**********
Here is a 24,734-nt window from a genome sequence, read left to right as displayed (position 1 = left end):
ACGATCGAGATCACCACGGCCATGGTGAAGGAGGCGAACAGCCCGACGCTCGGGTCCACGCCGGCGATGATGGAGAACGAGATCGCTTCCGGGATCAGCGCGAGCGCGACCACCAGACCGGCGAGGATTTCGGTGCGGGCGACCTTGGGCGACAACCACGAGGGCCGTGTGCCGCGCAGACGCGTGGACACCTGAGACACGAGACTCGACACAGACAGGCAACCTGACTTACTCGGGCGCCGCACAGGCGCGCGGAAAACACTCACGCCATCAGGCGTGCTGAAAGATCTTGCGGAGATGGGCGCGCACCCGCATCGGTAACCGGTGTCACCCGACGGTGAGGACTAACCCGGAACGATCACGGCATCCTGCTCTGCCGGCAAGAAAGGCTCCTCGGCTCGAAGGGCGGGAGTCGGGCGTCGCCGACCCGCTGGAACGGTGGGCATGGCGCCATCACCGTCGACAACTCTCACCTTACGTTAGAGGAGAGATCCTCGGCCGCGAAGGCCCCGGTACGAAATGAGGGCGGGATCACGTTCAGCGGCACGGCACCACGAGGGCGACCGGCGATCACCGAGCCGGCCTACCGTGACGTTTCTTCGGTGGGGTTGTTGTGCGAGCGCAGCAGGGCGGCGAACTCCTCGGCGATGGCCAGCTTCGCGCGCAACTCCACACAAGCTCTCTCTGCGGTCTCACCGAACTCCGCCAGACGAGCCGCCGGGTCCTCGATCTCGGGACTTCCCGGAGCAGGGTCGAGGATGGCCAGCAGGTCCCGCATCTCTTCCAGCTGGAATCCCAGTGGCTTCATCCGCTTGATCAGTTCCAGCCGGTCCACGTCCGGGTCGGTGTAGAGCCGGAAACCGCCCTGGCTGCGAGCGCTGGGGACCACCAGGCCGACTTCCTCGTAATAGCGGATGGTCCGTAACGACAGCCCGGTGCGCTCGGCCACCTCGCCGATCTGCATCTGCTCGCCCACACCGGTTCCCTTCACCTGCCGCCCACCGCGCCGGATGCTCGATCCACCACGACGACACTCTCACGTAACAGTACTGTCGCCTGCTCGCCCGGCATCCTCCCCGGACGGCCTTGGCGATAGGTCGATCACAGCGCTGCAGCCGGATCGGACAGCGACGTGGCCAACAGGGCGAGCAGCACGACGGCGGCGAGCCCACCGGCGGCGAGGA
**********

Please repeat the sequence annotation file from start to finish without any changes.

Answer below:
Here is a 24,734-nt window from a genome sequence, read left to right as displayed (position 1 = left end):
ACGATCGAGATCACCACGGCCATGGTGAAGGAGGCGAACAGCCCGACGCTCGGGTCCACGCCGGCGATGATGGAGAACGAGATCGCTTCCGGGATCAGCGCGAGCGCGACCACCAGACCGGCGAGGATTTCGGTGCGGGCGACCTTGGGCGACAACCACGAGGGCCGTGTGCCGCGCAGACGCGTGGACACCTGAGACACGAGACTCGACACAGACAGGCAACCTGACTTACTCGGGCGCCGCACAGGCGCGCGGAAAACACTCACGCCATCAGGCGTGCTGAAAGATCTTGCGGAGATGGGCGCGCACCCGCATCGGTAACCGGTGTCACCCGACGGTGAGGACTAACCCGGAACGATCACGGCATCCTGCTCTGCCGGCAAGAAAGGCTCCTCGGCTCGAAGGGCGGGAGTCGGGCGTCGCCGACCCGCTGGAACGGTGGGCATGGCGCCATCACCGTCGACAACTCTCACCTTACGTTAGAGGAGAGATCCTCGGCCGCGAAGGCCCCGGTACGAAATGAGGGCGGGATCACGTTCAGCGGCACGGCACCACGAGGGCGACCGGCGATCACCGAGCCGGCCTACCGTGACGTTTCTTCGGTGGGGTTGTTGTGCGAGCGCAGCAGGGCGGCGAACTCCTCGGCGATGGCCAGCTTCGCGCGCAACTCCACACAAGCTCTCTCTGCGGTCTCACCGAACTCCGCCAGACGAGCCGCCGGGTCCTCGATCTCGGGACTTCCCGGAGCAGGGTCGAGGATGGCCAGCAGGTCCCGCATCTCTTCCAGCTGGAATCCCAGTGGCTTCATCCGCTTGATCAGTTCCAGCCGGTCCACGTCCGGGTCGGTGTAGAGCCGGAAACCGCCCTGGCTGCGAGCGCTGGGGACCACCAGGCCGACTTCCTCGTAATAGCGGATGGTCCGTAACGACAGCCCGGTGCGCTCGGCCACCTCGCCGATCTGCATCTGCTCGCCCACACCGGTTCCCTTCACCTGCCGCCCACCGCGCCGGATGCTCGATCCACCACGACGACACTCTCACGTAACAGTACTGTCGCCTGCTCGCCCGGCATCCTCCCCGGACGGCCTTGGCGATAGGTCGATCACAGCGCTGCAGCCGGATCGGACAGCGACGTGGCCAACAGGGCGAGCAGCACGACGGCGGCGAGCCCACCGGCGGCGAGGA